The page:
TV review by
Elisabeth Chaney, Common Sense Media
Homewrecker TV Poster Image
Anti-makeover reality show is dumb, mean-spirited.

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A lot or a little?

The parents' guide to what's in this TV show.

Positive Messages

These pranksters are not role models. Revenge is celebrated.


Verbal discussion of graphic violence, but no actual violence.


Nothing explicit, but some raunchy innuendo.


Way too many bleeped words.

Drinking, Drugs & Smoking

Beer consumption mentioned, but nothing shown.

What parents need to know

Parents need to know that this show is completely inappropriate for kids who are unable to distinguish between practical jokes and just plain cruelty. In fact, some adults may have a hard time differentiating the two when watching this "ultimate in anti-makeover reality shows." Some kids may want to imitate the stunts they see portrayed here. There's also some raunchy innuendo and lots of profanity, with the stronger language bleeped.

User Reviews

  • Parents say
  • Kids say
Adult Written bytommysportsgirl April 9, 2008
There is no point to this show. It isn't even funny.
Adult Written bydeschanel April 9, 2008


Bottom line is extreamly stupid. For 17 and up.

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What's the story?

Calling itself "the ultimate anti-makeover reality show," HOMEWRECKER is the antithesis of Trading Spaces. The host, Ryan Dunn, visits people whose roommates have played practical jokes on them. Dunn then sets up an intricate prank in the offending roommate's bedroom, who is told in advance that the prank has taken place, and only then sees the damage to his room.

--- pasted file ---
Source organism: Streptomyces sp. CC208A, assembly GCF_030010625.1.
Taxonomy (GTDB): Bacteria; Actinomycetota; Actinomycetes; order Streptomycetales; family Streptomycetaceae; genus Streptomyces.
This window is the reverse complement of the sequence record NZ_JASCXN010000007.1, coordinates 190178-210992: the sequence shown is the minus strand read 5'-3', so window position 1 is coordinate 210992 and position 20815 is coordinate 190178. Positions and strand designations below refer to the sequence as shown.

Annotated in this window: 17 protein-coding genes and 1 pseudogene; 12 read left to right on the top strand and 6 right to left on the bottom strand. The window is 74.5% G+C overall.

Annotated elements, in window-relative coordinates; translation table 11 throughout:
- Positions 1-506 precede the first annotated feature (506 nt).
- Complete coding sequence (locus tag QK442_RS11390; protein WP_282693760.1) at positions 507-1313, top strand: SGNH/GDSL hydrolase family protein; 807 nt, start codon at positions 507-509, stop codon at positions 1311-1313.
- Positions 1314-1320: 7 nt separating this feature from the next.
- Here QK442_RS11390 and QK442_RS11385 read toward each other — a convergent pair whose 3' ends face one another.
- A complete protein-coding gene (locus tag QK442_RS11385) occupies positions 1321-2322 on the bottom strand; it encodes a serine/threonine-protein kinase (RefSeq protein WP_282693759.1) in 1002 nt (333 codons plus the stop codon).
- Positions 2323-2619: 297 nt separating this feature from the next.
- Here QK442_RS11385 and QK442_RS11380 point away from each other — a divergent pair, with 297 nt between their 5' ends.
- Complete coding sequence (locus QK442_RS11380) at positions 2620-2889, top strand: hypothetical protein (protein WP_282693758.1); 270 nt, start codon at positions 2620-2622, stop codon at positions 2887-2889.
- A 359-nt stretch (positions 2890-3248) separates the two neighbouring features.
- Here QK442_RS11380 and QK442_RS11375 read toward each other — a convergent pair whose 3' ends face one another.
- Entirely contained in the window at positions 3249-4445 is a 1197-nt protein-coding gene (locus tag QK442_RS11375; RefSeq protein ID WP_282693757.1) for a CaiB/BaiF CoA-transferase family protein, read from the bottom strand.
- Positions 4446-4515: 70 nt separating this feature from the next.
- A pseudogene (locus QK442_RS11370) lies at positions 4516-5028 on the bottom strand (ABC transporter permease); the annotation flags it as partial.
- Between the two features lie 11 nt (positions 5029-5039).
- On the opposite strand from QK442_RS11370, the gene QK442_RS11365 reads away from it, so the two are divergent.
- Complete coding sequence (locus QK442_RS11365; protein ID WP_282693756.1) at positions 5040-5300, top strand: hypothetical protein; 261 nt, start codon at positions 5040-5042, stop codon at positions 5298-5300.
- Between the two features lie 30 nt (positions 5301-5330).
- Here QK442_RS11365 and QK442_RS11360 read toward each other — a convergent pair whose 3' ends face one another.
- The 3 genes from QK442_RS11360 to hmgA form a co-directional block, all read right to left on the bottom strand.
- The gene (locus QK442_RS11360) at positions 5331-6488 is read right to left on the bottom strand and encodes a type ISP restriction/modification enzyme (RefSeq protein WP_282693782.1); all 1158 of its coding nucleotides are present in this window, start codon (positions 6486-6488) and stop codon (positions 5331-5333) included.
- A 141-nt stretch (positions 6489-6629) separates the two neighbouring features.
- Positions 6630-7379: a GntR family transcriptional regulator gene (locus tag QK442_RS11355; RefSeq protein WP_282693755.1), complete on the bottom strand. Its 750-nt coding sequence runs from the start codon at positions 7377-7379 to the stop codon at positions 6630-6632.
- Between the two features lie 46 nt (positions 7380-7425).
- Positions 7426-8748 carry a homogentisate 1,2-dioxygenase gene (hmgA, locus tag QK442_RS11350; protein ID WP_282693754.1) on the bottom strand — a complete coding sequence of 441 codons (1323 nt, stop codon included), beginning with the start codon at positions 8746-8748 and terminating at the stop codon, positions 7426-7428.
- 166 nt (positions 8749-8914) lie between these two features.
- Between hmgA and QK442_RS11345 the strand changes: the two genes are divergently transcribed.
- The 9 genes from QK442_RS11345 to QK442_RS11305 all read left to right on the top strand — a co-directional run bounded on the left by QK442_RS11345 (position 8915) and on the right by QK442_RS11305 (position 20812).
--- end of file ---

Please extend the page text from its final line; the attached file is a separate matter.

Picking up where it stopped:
Is it any good?

Shows about pranks and practical jokes have become standard TV fare, but this show takes the idea way too far. What sets this show apart from its pranking TV show counterparts is that the revenge is not only embarrassing, but seemingly damaging to the room of the prankee. They do remove the person's possessions, but in one episode they set up a fish store and put dead, smelly fish in the victim's clothes. And that odor won't just go away.

Before this show even begins, a disclaimer appears on the screen describing the pranks on the show as "dumb-ass" and asking the viewing audience not to try the stunts at home. It then goes on to show prank after prank, "some of which you can try at home." So unless you want your salad dressing bottle to explode on your shirt, or your refrigerator door triggering an air horn, you may want to avoid this one.

Talk to your kids about ...

  • Families can talk about revenge. What's the point? Is it worth it? Will it make you feel better? What are better ways to handle embarrassing situations that are caused by another? Also, they could talk about when pranks are harmless and when they cross the line. Is it ever funny to hurt someone?

TV details

  • Premiere date: October 30, 2005
  • Cast: Ryan Dunn
  • Network: MTV
  • Genre: Reality TV
  • TV rating: TV-PG
  • Last updated: October 14, 2020

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